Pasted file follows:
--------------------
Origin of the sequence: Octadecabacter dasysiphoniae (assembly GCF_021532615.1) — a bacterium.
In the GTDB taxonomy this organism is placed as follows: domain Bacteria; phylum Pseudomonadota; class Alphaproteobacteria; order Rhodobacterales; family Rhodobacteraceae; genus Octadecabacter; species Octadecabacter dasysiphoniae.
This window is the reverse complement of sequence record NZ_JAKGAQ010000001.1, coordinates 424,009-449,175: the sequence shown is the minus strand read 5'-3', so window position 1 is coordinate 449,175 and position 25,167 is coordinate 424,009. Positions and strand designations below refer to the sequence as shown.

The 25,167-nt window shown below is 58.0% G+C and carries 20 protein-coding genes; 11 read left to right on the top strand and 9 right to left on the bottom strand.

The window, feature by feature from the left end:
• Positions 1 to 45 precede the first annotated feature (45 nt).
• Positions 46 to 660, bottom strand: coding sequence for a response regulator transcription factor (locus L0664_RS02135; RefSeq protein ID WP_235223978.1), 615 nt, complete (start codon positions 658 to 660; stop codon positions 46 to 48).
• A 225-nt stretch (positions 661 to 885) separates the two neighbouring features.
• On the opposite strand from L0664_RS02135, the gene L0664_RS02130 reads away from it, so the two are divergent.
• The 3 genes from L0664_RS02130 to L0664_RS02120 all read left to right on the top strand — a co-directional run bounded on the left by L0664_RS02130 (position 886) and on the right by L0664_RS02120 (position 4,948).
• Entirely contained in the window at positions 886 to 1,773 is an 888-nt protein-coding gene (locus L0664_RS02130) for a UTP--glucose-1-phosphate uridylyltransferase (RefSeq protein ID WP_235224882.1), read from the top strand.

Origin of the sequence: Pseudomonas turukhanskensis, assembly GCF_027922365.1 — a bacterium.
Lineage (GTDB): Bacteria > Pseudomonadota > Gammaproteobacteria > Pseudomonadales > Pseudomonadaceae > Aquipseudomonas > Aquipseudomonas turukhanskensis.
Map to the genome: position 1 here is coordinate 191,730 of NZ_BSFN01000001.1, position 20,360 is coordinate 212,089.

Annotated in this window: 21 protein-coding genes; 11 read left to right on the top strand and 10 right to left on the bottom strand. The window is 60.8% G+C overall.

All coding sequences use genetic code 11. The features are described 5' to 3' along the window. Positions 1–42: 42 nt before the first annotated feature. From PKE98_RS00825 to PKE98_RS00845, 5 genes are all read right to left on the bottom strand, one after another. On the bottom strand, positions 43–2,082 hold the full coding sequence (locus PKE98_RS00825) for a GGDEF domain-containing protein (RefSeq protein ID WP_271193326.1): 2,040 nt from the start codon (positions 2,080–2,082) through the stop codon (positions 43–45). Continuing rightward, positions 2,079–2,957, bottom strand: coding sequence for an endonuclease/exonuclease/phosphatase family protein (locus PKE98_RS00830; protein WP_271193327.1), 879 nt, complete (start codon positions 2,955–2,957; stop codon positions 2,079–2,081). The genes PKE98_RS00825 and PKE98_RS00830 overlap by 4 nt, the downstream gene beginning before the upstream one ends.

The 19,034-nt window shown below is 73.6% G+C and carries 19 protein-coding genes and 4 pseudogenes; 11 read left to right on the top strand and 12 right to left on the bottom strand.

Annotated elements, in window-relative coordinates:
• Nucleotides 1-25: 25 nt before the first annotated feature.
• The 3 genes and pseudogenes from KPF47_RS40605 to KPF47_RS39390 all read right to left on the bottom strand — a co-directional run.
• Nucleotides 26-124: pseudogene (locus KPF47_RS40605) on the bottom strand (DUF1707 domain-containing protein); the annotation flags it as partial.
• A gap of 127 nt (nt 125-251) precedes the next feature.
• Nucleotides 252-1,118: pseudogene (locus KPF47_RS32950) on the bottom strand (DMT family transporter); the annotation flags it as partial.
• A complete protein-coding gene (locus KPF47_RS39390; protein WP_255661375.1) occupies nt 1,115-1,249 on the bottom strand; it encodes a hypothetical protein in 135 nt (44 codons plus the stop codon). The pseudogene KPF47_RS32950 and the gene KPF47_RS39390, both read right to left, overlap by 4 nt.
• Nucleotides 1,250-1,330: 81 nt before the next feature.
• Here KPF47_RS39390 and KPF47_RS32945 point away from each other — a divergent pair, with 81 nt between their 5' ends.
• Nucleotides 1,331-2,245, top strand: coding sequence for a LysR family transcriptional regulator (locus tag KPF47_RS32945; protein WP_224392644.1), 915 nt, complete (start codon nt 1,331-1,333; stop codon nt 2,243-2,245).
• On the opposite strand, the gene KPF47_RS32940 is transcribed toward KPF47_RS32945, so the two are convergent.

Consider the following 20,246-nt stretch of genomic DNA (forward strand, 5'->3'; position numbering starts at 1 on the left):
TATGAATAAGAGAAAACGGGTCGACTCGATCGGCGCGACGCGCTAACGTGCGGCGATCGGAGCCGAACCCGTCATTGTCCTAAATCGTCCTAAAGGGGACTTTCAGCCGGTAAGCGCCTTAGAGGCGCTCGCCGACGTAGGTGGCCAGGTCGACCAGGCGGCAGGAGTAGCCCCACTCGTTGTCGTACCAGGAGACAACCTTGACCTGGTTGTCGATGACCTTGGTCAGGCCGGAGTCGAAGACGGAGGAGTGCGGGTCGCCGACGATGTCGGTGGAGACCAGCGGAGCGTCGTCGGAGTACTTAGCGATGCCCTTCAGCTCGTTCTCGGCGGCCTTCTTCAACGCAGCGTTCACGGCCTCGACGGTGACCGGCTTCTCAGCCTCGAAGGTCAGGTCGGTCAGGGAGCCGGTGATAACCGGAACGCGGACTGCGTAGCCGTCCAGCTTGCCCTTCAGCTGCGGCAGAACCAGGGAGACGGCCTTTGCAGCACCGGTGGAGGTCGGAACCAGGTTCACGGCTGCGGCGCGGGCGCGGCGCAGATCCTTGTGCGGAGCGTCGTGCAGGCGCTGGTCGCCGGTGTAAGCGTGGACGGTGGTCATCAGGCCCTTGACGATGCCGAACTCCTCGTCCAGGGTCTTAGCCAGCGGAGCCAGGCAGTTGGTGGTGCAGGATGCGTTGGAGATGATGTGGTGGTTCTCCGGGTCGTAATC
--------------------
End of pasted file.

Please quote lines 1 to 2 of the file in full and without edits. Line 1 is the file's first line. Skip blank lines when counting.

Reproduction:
Origin of the sequence: Octadecabacter dasysiphoniae (assembly GCF_021532615.1) — a bacterium.
In the GTDB taxonomy this organism is placed as follows: domain Bacteria; phylum Pseudomonadota; class Alphaproteobacteria; order Rhodobacterales; family Rhodobacteraceae; genus Octadecabacter; species Octadecabacter dasysiphoniae.